Cancer and Me – Thirty Years On (Chapter 10 – Surgery at St Mary’s – ‘Just One of Those Things’)

The young surgeon who performed the operation came to see me and said she got more than she bargained for, as when she made the incision just below the bladder, a pocketful of pus erupted and that I must feel pounds lighter! She also said there wasn’t much wrong with my bladder, so they cleaned me up and made a couple of stitches. I asked what caused the pus and she replied ‘just one of those things,’ which to me didn’t seem a very satisfactory answer, but what would I know? A drain tube had been inserted until the pus found its own way and I was given intravenous antibiotics, followed by oral ones and I was discharged a week later. The cyst still hadn’t been removed for fear of causing infection. The discharge from the drain hole continued and my GP prescribed more antibiotics.

Some weeks later I started to get a terrible pain in the lower part of my pelvis when I moved my left leg. I thought I had pulled a muscle or ligament or something and was expecting it to ease off. I attended St Mary for a check-up and another smear on 3rd September and by this time I couldn’t lift my left leg and the doctor had to help me onto the couch, clearly not questioning my immobility. The result of the smear wasn’t good, showing a change in the cells and they sent me a further appointment for 1st October. There I was told that I would need a colposcopy and they would send me yet another appointment for 9th October.

The pain in my left leg and pelvis got worse and I developed lower back pain also, so went to see my GP. He thought the pain in my leg and pelvis was probably caused by whatever was causing the pain in my back and as I was due back at St Mary’s he suggested I ask them if they would x-ray my spine. He also noted that he had heard from my local hospital (rather belatedly) that the smear I had there in April showed there had been a change in the cells and I needed treatment and was asked to attend the clinic at the beginning of October. My GP then phoned them to say the doctors at St Mary’s were handling my ‘management’.

I went for the colposcopy and once more the doctor had to lift my left onto the couch and I was surprised that alarm bells didn’t ring with her. The images from the colposcopy showed abnormalities, but a biopsy would be needed before the treatment could be decided upon. By now I had been going back and forth to St Mary’s for much of the year, but had only seen the professor at the first appointment. During subsequent visits I had seen his lesser mortals and it was to them I had been complaining about my leg, to no avail – and nothing showed up on the x-ray, but as far as I was concerned they had done the wrong area anyway.

I read several medical books and thought I must have some sort of osteoarthritis or osteoporosis or whatever. The books said you should take regular exercise. I was spending weekends with Paul, so we would go, as best as I could, for walks in the Lancashire and Yorkshire countryside – dragging my left leg behind me!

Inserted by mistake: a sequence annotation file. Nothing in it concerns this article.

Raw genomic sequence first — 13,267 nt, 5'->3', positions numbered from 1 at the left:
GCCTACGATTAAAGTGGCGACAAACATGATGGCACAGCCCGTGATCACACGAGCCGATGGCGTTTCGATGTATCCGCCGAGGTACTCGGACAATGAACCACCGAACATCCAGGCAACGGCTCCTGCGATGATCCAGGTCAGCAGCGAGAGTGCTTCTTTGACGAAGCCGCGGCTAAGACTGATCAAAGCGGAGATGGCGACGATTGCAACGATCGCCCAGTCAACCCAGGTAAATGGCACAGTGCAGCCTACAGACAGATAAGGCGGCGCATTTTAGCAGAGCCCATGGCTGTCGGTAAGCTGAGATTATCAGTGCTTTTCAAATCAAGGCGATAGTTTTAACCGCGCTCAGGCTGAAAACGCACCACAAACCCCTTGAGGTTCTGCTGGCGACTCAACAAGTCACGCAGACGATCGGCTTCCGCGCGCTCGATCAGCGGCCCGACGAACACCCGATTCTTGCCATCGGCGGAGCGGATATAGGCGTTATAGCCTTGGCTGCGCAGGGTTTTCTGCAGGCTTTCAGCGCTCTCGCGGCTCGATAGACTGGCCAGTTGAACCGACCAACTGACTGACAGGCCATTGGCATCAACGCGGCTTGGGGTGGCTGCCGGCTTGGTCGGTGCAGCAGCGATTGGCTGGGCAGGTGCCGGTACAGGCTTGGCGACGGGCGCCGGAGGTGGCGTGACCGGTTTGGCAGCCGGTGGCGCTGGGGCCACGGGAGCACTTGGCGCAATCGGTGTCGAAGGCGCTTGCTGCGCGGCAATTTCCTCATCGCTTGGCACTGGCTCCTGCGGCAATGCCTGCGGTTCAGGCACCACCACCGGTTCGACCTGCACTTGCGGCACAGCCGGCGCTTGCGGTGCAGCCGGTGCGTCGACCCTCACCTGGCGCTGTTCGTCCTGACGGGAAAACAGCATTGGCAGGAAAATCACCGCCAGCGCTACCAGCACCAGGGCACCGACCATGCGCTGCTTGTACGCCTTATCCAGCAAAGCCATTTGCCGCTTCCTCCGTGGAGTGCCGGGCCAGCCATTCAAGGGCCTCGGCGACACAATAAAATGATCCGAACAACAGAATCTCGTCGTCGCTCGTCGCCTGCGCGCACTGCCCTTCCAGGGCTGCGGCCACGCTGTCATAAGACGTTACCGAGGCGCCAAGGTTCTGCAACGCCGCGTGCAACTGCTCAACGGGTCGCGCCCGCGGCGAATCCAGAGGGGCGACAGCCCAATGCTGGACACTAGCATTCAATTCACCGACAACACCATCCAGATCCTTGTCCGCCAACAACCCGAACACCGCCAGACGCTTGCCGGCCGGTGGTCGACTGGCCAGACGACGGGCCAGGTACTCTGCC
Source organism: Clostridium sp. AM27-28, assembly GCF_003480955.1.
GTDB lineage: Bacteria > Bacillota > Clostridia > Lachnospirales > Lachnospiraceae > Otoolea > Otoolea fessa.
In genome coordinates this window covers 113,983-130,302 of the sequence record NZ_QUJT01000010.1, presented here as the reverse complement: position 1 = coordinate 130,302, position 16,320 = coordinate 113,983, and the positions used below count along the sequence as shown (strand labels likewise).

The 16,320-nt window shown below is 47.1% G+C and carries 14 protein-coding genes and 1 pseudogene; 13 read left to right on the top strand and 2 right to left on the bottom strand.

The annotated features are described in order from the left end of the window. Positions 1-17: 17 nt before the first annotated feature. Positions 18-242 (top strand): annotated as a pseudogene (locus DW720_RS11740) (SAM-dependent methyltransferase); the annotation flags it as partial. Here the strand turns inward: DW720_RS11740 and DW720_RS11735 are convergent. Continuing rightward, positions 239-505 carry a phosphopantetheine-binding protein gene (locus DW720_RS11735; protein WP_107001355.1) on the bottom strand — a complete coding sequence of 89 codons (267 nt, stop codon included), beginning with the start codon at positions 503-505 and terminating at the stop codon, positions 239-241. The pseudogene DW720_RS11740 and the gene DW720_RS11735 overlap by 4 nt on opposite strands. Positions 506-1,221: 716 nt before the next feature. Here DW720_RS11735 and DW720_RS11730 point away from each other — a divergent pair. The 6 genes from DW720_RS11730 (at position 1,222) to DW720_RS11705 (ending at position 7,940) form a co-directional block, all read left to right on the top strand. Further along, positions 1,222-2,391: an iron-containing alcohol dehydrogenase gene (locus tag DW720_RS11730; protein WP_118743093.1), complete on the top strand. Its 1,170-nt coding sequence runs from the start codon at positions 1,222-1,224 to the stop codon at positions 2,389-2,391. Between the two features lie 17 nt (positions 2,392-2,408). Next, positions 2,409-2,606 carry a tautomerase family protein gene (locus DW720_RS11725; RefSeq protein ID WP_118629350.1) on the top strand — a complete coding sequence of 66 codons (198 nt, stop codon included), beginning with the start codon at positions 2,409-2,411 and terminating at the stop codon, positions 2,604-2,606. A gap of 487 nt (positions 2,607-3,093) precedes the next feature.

Paul had been estranged from his own grown-up children and I persuaded him to go and visit them at the Welsh cottage he had signed over to his first wife (for the children as an inheritance for them, no matter what happened in his life) at the time of their divorce, in addition to dividing the family home and effects. As his ex-wife would be at the cottage he wouldn’t go without me, so it seemed a very long journey in a very bouncy jeep. I was in such pain that I had to kneel up on the seat for much of the trip.

Paul was trying to divorce his second wife, but she was refusing to sign the papers – saying she wanted her settlement first. She kept moving the goalposts – first she would sign when the marital home went on the market, then when people came around to view, then when someone had decided to buy, then when the house was sold and the money was in her pocket and so on. It was a very distressing time for him and we started trying to gather proof that the court would need as evidence that she was living with someone – and also working for him in his business. Some of our exploits turned out to be hilarious, but too long-winded to write about here, so I shall keep those for the book!

Finally I had to admit I had a serious problem, so phoned Christies and asked if I could have an appointment back there. Mr Schofield’s secretary asked if I was still attended St Mary’s and when I confirmed I was, she said I was to wait until I had finished that treatment, as they didn’t like patients visiting two hospitals at the same time. That avenue was closed.